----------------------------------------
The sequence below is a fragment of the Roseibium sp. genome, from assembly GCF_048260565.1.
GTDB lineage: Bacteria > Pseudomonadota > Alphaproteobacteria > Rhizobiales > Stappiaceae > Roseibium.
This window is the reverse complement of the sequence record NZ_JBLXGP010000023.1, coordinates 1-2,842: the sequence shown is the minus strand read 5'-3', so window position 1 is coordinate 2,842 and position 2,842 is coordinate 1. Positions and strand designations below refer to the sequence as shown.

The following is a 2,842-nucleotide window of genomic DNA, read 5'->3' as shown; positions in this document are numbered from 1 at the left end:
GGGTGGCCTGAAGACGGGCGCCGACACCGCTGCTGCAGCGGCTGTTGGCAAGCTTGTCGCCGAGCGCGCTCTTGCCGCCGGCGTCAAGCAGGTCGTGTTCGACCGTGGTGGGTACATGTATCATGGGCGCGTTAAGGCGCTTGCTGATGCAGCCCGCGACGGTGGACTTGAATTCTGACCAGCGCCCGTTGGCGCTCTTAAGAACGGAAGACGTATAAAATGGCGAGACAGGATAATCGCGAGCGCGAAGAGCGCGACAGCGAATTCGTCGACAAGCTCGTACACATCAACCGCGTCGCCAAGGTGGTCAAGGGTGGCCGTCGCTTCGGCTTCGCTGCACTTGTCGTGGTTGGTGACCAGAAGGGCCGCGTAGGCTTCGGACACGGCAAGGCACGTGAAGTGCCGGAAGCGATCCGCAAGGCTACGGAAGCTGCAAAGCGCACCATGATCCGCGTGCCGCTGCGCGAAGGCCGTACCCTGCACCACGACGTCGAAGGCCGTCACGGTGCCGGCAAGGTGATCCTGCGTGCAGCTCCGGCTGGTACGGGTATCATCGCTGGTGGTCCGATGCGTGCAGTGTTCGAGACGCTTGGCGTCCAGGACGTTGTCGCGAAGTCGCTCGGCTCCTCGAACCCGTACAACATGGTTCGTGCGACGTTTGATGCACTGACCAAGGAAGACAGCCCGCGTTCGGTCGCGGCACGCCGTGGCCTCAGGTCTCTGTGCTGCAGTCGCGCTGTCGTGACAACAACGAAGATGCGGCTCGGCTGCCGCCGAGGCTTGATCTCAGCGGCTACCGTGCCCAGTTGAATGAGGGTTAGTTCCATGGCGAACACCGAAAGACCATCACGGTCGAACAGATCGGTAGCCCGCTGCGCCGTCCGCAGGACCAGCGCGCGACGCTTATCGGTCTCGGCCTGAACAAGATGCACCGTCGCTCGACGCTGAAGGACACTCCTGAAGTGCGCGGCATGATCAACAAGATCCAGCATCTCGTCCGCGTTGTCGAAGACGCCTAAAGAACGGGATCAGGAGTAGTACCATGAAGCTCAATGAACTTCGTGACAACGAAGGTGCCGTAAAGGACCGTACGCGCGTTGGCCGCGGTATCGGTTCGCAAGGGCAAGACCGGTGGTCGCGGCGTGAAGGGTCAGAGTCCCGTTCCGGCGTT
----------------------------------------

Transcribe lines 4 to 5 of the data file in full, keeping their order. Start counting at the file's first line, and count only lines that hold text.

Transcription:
The following is a 2,842-nucleotide window of genomic DNA, read 5'->3' as shown; positions in this document are numbered from 1 at the left end:
GGGTGGCCTGAAGACGGGCGCCGACACCGCTGCTGCAGCGGCTGTTGGCAAGCTTGTCGCCGAGCGCGCTCTTGCCGCCGGCGTCAAGCAGGTCGTGTTCGACCGTGGTGGGTACATGTATCATGGGCGCGTTAAGGCGCTTGCTGATGCAGCCCGCGACGGTGGACTTGAATTCTGACCAGCGCCCGTTGGCGCTCTTAAGAACGGAAGACGTATAAAATGGCGAGACAGGATAATCGCGAGCGCGAAGAGCGCGACAGCGAATTCGTCGACAAGCTCGTACACATCAACCGCGTCGCCAAGGTGGTCAAGGGTGGCCGTCGCTTCGGCTTCGCTGCACTTGTCGTGGTTGGTGACCAGAAGGGCCGCGTAGGCTTCGGACACGGCAAGGCACGTGAAGTGCCGGAAGCGATCCGCAAGGCTACGGAAGCTGCAAAGCGCACCATGATCCGCGTGCCGCTGCGCGAAGGCCGTACCCTGCACCACGACGTCGAAGGCCGTCACGGTGCCGGCAAGGTGATCCTGCGTGCAGCTCCGGCTGGTACGGGTATCATCGCTGGTGGTCCGATGCGTGCAGTGTTCGAGACGCTTGGCGTCCAGGACGTTGTCGCGAAGTCGCTCGGCTCCTCGAACCCGTACAACATGGTTCGTGCGACGTTTGATGCACTGACCAAGGAAGACAGCCCGCGTTCGGTCGCGGCACGCCGTGGCCTCAGGTCTCTGTGCTGCAGTCGCGCTGTCGTGACAACAACGAAGATGCGGCTCGGCTGCCGCCGAGGCTTGATCTCAGCGGCTACCGTGCCCAGTTGAATGAGGGTTAGTTCCATGGCGAACACCGAAAGACCATCACGGTCGAACAGATCGGTAGCCCGCTGCGCCGTCCGCAGGACCAGCGCGCGACGCTTATCGGTCTCGGCCTGAACAAGATGCACCGTCGCTCGACGCTGAAGGACACTCCTGAAGTGCGCGGCATGATCAACAAGATCCAGCATCTCGTCCGCGTTGTCGAAGACGCCTAAAGAACGGGATCAGGAGTAGTACCATGAAGCTCAATGAACTTCGTGACAACGAAGGTGCCGTAAAGGACCGTACGCGCGTTGGCCGCGGTATCGGTTCGCAAGGGCAAGACCGGTGGTCGCGGCGTGAAGGGTCAGAGTCCCGTTCCGGCGTT